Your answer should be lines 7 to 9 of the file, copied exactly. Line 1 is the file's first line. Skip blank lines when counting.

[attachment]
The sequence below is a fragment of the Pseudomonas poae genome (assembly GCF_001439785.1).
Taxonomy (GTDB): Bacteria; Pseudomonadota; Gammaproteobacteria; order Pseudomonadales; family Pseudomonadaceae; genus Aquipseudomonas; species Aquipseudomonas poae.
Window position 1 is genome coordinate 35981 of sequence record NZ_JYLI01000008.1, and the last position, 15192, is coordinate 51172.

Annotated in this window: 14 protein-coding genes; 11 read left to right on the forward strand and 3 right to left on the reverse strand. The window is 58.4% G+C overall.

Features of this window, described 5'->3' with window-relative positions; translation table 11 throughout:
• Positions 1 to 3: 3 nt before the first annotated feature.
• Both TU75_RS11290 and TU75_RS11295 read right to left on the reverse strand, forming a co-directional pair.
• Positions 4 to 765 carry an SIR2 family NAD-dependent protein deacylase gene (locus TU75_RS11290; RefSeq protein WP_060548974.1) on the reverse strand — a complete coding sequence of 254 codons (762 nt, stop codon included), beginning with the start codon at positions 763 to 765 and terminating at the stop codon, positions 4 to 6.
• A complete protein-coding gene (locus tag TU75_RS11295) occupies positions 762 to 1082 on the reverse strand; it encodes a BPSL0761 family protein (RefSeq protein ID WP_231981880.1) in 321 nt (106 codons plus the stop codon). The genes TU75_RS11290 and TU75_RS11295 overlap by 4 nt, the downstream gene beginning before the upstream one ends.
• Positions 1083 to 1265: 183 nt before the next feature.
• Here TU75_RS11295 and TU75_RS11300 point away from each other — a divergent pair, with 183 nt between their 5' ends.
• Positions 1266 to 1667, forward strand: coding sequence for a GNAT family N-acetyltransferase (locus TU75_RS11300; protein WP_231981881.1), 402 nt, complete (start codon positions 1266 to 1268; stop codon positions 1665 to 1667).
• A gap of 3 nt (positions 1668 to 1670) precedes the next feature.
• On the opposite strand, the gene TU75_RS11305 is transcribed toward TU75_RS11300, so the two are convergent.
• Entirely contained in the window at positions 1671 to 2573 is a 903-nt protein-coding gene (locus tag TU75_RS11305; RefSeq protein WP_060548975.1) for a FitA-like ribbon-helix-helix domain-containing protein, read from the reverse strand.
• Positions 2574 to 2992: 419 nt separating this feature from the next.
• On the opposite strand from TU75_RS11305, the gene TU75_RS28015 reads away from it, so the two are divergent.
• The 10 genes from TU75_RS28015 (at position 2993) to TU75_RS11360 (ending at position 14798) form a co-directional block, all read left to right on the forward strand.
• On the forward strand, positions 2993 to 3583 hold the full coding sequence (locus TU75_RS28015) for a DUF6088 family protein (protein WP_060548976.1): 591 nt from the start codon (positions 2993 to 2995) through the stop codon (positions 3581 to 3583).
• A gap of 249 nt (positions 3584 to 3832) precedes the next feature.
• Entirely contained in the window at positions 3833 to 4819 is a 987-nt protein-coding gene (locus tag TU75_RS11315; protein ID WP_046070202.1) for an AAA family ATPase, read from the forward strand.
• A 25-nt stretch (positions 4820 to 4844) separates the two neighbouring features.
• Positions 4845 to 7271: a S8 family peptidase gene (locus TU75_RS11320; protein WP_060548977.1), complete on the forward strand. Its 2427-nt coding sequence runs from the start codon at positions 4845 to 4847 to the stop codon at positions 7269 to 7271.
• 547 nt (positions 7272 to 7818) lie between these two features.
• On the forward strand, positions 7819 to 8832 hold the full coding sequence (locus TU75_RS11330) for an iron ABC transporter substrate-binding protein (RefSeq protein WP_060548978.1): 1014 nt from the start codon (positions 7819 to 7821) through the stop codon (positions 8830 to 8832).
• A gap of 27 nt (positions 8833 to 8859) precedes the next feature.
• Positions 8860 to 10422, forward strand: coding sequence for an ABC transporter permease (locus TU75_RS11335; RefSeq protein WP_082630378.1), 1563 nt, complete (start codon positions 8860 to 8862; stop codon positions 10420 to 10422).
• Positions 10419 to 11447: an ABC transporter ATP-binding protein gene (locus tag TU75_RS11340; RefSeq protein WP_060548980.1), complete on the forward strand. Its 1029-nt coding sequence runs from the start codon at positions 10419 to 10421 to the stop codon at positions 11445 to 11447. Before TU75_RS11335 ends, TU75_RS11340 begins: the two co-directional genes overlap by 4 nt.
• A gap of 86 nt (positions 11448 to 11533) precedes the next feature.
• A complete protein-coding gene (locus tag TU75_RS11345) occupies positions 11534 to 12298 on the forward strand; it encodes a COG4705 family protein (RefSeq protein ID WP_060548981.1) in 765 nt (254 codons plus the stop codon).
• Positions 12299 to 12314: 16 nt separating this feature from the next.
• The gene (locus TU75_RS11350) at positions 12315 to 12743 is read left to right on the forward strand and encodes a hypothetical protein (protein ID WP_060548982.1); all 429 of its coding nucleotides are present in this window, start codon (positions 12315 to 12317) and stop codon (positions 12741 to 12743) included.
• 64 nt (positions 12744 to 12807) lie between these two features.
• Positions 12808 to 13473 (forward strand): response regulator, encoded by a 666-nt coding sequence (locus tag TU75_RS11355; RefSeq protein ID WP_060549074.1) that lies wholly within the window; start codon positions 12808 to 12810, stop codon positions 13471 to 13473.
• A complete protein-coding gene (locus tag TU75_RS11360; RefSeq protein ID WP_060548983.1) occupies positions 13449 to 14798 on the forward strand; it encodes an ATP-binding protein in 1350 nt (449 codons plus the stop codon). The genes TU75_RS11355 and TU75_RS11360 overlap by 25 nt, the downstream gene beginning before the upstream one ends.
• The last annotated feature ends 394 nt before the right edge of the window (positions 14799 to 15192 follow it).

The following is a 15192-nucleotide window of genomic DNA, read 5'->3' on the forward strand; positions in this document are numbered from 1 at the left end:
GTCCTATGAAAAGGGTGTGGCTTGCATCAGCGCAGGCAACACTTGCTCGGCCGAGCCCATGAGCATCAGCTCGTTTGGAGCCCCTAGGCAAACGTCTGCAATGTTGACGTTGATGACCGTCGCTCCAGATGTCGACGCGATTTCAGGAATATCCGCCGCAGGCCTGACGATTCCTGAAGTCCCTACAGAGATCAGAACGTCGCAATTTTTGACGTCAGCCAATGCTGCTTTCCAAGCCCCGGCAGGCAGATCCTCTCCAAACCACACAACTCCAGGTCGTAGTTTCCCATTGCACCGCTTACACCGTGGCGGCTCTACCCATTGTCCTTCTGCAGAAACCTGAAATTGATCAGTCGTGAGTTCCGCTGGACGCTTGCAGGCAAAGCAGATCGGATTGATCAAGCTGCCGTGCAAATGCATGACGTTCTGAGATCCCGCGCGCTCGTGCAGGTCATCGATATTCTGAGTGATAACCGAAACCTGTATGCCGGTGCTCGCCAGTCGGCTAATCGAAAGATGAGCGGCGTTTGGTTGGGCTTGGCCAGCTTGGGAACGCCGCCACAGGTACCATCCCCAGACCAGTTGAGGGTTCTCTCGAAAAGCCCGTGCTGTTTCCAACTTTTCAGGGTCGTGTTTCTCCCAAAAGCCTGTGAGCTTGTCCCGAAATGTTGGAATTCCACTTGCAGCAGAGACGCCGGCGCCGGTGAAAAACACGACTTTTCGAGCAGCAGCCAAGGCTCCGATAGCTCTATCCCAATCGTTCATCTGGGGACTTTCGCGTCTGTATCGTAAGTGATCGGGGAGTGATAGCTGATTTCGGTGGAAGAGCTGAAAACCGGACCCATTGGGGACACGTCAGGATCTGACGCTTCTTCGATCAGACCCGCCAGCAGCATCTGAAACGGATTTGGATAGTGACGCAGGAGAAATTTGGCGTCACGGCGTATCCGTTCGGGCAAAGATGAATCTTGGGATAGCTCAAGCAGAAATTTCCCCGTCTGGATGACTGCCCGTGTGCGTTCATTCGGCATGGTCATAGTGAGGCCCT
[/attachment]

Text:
• Both TU75_RS11290 and TU75_RS11295 read right to left on the reverse strand, forming a co-directional pair.
• Positions 4 to 765 carry an SIR2 family NAD-dependent protein deacylase gene (locus TU75_RS11290; RefSeq protein WP_060548974.1) on the reverse strand — a complete coding sequence of 254 codons (762 nt, stop codon included), beginning with the start codon at positions 763 to 765 and terminating at the stop codon, positions 4 to 6.
• A complete protein-coding gene (locus tag TU75_RS11295) occupies positions 762 to 1082 on the reverse strand; it encodes a BPSL0761 family protein (RefSeq protein ID WP_231981880.1) in 321 nt (106 codons plus the stop codon). The genes TU75_RS11290 and TU75_RS11295 overlap by 4 nt, the downstream gene beginning before the upstream one ends.